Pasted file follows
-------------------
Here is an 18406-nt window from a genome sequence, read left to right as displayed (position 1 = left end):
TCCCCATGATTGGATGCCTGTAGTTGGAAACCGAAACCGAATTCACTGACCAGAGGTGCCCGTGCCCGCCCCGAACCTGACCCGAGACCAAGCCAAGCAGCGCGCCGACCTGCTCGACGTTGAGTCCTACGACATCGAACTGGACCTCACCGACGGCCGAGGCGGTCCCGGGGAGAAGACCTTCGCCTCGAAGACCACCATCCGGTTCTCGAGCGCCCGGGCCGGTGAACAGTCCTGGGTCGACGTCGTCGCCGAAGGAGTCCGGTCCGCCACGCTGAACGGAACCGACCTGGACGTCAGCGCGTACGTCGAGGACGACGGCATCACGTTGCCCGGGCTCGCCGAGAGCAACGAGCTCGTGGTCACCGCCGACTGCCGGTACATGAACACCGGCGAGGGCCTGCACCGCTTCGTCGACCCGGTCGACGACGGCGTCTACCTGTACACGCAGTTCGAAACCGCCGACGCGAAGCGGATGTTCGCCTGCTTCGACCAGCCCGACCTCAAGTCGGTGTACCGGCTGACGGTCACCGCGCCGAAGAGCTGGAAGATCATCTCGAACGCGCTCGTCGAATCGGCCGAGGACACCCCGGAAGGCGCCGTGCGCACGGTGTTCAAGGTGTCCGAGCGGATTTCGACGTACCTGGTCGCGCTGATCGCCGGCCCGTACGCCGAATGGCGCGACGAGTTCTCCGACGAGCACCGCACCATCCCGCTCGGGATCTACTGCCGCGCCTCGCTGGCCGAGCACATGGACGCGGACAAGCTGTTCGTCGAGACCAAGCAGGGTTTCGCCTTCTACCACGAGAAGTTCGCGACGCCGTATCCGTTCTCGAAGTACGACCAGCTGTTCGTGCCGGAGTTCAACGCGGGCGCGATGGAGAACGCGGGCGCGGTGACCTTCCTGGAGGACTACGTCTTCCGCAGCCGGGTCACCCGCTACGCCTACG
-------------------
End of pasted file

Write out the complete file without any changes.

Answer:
Here is an 18406-nt window from a genome sequence, read left to right as displayed (position 1 = left end):
TCCCCATGATTGGATGCCTGTAGTTGGAAACCGAAACCGAATTCACTGACCAGAGGTGCCCGTGCCCGCCCCGAACCTGACCCGAGACCAAGCCAAGCAGCGCGCCGACCTGCTCGACGTTGAGTCCTACGACATCGAACTGGACCTCACCGACGGCCGAGGCGGTCCCGGGGAGAAGACCTTCGCCTCGAAGACCACCATCCGGTTCTCGAGCGCCCGGGCCGGTGAACAGTCCTGGGTCGACGTCGTCGCCGAAGGAGTCCGGTCCGCCACGCTGAACGGAACCGACCTGGACGTCAGCGCGTACGTCGAGGACGACGGCATCACGTTGCCCGGGCTCGCCGAGAGCAACGAGCTCGTGGTCACCGCCGACTGCCGGTACATGAACACCGGCGAGGGCCTGCACCGCTTCGTCGACCCGGTCGACGACGGCGTCTACCTGTACACGCAGTTCGAAACCGCCGACGCGAAGCGGATGTTCGCCTGCTTCGACCAGCCCGACCTCAAGTCGGTGTACCGGCTGACGGTCACCGCGCCGAAGAGCTGGAAGATCATCTCGAACGCGCTCGTCGAATCGGCCGAGGACACCCCGGAAGGCGCCGTGCGCACGGTGTTCAAGGTGTCCGAGCGGATTTCGACGTACCTGGTCGCGCTGATCGCCGGCCCGTACGCCGAATGGCGCGACGAGTTCTCCGACGAGCACCGCACCATCCCGCTCGGGATCTACTGCCGCGCCTCGCTGGCCGAGCACATGGACGCGGACAAGCTGTTCGTCGAGACCAAGCAGGGTTTCGCCTTCTACCACGAGAAGTTCGCGACGCCGTATCCGTTCTCGAAGTACGACCAGCTGTTCGTGCCGGAGTTCAACGCGGGCGCGATGGAGAACGCGGGCGCGGTGACCTTCCTGGAGGACTACGTCTTCCGCAGCCGGGTCACCCGCTACGCCTACG